Last night I watched a women's figure skating competition. Seeing the best of the best do their best is quite an experience. These women are enchanting as they glide along the ice and spin their bodies in ways I can't even fathom. As one who cannot so much as ice skate around an ice rink without falling, I am in awe of those who make it look so effortless.

These are the best of the best, and they still fallAs I saw these women perform, it struck me that I was sitting on the edge of my seat, nervous for the contestant. I don't even know who is performing. I have no favorites and couldn't even give you a name of a single competitor. But that is not the point. No matter who is on the ice, I want that person to do their best. And I fear with every leap and jump that they might just not land that perfect landing that they need.

As I watched some impressive tricks, every so often a skater would fall. At times they would just wobble or touch their hand to the ice, catching themselves and correcting. Other times they flat out fell, skidding before they could stabilize. But no matter how hard the fall, the same thing would always happen.

They would get right back up.

I can't imagine the disappointment of that fall, the realization that it could cost them the competition. After years of endless training and work, to fall on a trick that was done hundreds of times previously, must be jarring. And they don't suffer alone. Nor in silence. When they fall, the entire crowd reacts. The "oohhhs" can be heard in unison as thousands shake their heads back and forth, realizing their contestant may just have lost due to this error.

And yet, they get right back up. And they keep skating.

No matter what that fall might mean for the overall score, if physically able, the skater will return to the routine. And even though the magnitude of the error might be palpable, if you look at the skater, there is a grin and feigned confidence as she finishes the routine, finishes what she started.

These are the best of the best. And they still fall. The difference is that they get back up. For they never would have acquired that new trick or that new move if not for failing and learning from that mistake.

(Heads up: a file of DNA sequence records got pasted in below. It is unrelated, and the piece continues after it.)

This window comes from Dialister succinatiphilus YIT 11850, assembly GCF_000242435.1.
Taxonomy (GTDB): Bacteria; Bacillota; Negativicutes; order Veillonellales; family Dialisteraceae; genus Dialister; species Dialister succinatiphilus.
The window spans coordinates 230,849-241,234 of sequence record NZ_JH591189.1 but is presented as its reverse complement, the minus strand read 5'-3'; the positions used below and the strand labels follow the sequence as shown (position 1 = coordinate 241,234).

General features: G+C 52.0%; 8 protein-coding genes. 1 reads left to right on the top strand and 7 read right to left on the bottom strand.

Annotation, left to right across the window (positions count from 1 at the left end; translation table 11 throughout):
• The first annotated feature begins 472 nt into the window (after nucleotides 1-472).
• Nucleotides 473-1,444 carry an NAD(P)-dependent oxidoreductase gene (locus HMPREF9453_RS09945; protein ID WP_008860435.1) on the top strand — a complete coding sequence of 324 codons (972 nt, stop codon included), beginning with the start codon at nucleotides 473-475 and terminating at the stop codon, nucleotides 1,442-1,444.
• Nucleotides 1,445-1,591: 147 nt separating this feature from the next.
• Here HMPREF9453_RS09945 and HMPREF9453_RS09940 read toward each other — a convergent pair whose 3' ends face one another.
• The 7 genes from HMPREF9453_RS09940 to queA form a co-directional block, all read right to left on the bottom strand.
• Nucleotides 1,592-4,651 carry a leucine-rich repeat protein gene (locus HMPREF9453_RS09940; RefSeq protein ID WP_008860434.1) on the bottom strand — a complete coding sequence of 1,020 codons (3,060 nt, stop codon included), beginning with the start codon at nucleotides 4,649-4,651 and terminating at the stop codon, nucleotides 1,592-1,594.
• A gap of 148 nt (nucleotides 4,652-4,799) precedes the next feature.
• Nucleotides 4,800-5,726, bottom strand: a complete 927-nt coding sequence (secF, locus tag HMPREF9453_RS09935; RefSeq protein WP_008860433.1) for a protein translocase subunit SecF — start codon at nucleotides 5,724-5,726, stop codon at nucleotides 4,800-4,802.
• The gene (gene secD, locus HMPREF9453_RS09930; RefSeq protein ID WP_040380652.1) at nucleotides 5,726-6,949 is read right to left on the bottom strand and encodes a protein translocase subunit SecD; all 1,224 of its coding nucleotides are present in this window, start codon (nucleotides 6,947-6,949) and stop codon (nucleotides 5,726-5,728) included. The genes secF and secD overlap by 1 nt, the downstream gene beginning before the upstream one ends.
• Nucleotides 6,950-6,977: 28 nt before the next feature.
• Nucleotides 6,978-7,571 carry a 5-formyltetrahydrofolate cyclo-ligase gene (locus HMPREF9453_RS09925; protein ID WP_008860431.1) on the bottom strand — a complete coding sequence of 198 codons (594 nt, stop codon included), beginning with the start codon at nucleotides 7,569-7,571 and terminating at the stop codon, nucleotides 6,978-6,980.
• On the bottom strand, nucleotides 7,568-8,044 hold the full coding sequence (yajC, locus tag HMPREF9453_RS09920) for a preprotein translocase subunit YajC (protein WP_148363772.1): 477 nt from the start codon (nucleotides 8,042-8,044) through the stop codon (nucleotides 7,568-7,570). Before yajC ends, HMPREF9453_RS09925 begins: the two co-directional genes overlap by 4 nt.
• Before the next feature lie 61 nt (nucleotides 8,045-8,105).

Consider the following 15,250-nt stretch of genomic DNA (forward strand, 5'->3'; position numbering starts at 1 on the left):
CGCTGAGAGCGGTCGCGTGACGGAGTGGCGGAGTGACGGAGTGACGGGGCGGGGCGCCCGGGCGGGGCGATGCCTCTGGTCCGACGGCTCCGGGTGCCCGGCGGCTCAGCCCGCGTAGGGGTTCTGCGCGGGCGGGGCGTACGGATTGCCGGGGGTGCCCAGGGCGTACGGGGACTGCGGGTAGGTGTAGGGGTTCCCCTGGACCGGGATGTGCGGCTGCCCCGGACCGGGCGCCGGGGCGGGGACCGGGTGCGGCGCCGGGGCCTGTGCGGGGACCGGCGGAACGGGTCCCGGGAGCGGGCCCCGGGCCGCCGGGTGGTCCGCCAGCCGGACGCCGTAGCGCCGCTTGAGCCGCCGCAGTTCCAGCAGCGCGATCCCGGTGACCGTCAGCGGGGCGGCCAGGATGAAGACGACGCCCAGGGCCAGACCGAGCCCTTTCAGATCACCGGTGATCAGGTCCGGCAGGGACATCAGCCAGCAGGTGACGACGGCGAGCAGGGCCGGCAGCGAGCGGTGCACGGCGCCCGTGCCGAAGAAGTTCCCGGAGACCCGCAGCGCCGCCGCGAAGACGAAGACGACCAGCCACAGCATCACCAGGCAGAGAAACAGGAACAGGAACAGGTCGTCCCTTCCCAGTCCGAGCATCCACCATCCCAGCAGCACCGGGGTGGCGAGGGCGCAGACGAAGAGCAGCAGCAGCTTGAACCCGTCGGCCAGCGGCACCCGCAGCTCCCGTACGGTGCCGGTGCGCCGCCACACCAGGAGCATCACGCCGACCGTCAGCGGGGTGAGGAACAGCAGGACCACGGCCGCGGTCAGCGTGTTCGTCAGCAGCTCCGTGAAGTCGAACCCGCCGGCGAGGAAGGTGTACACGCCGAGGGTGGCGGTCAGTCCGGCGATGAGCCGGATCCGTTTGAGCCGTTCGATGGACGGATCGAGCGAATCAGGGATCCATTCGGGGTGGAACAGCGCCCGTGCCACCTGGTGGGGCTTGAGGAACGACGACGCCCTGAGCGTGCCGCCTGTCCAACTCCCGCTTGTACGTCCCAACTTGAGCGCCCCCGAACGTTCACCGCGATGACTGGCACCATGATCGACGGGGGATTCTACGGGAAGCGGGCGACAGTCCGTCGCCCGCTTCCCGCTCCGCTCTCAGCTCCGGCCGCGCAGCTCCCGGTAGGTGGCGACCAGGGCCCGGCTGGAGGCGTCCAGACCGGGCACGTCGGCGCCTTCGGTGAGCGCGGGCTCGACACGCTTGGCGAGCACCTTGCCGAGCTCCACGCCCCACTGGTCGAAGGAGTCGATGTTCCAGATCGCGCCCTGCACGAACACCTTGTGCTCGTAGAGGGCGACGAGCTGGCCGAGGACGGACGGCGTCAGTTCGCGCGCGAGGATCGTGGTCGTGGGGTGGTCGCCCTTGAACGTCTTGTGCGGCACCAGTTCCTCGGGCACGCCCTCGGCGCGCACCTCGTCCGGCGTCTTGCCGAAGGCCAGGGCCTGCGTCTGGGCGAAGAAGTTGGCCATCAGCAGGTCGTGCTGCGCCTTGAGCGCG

But there is an even greater lesson here. When it comes to the scoring, it is not just about whether or not they fall. The routine might have been perfect, flawless, from beginning to end. Yet that is not enough to win first place. The judges are looking for something more. They want originality, they want personality. And most of all…they want to see risk.

It is not impressive to do a routine that is safe. Landing a safe routine perfectly is expected. If lots of people can do what they are doing, there is no point. After all, if they are the best, they better prove that.

It is not impressive to do a routine that is safeThe judges want these skaters to try something new. To attempt a move or jump that has not been done before. That is what is going to make the skater stand out. That is what will win first place. Will the chances of a fall skyrocket if the trick is that much harder and less known? Of course. That is the point. The greater the risk, the greater the reward.

So too in life. We all fall. But the trick is how long it takes us to get back up. And more than that, when we do, do we continue what we were doing? Do we go forward in our direction? Do we do it with a smile on our face? Or do we walk right off that rink, convinced we will never succeed and knowing we just blew it?

For me, watching top competitors is not about who will win. But rather, it is a reminder of the talents we were all innately born with and the abilities we all have. I will never compete in sports as that is not what I was born to do. Yet I am inspired by these athletes in my life and mission. The same way they practice, they train and they dedicate their lives to their talents, I too hope I can stay focused and on target with my goals. So as I watch these skaters jump and spin and glide, I am witness to the process of growth and development. And even knowing that falling is part of the process, I still hold my breath and hope they don't!